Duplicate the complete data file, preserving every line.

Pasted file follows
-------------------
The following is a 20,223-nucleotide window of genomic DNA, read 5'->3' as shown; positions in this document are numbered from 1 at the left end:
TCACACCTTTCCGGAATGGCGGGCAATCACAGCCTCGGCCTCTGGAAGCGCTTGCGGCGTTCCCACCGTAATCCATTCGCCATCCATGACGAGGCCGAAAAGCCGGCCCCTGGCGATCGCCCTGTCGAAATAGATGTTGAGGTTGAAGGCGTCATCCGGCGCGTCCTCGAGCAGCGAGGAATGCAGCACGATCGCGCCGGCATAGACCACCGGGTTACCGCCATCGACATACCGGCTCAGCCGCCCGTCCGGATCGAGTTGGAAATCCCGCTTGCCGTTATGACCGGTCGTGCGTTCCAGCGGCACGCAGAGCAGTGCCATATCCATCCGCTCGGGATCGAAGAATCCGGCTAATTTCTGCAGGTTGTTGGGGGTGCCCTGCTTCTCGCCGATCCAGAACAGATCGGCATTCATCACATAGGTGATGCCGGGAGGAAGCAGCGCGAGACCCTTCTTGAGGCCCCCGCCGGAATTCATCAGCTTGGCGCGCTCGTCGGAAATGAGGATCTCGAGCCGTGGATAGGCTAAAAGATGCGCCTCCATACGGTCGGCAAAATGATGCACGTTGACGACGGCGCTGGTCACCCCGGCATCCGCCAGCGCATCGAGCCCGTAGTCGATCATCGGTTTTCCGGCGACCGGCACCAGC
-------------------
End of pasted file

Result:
The following is a 20,223-nucleotide window of genomic DNA, read 5'->3' as shown; positions in this document are numbered from 1 at the left end:
TCACACCTTTCCGGAATGGCGGGCAATCACAGCCTCGGCCTCTGGAAGCGCTTGCGGCGTTCCCACCGTAATCCATTCGCCATCCATGACGAGGCCGAAAAGCCGGCCCCTGGCGATCGCCCTGTCGAAATAGATGTTGAGGTTGAAGGCGTCATCCGGCGCGTCCTCGAGCAGCGAGGAATGCAGCACGATCGCGCCGGCATAGACCACCGGGTTACCGCCATCGACATACCGGCTCAGCCGCCCGTCCGGATCGAGTTGGAAATCCCGCTTGCCGTTATGACCGGTCGTGCGTTCCAGCGGCACGCAGAGCAGTGCCATATCCATCCGCTCGGGATCGAAGAATCCGGCTAATTTCTGCAGGTTGTTGGGGGTGCCCTGCTTCTCGCCGATCCAGAACAGATCGGCATTCATCACATAGGTGATGCCGGGAGGAAGCAGCGCGAGACCCTTCTTGAGGCCCCCGCCGGAATTCATCAGCTTGGCGCGCTCGTCGGAAATGAGGATCTCGAGCCGTGGATAGGCTAAAAGATGCGCCTCCATACGGTCGGCAAAATGATGCACGTTGACGACGGCGCTGGTCACCCCGGCATCCGCCAGCGCATCGAGCCCGTAGTCGATCATCGGTTTTCCGGCGACCGGCACCAGC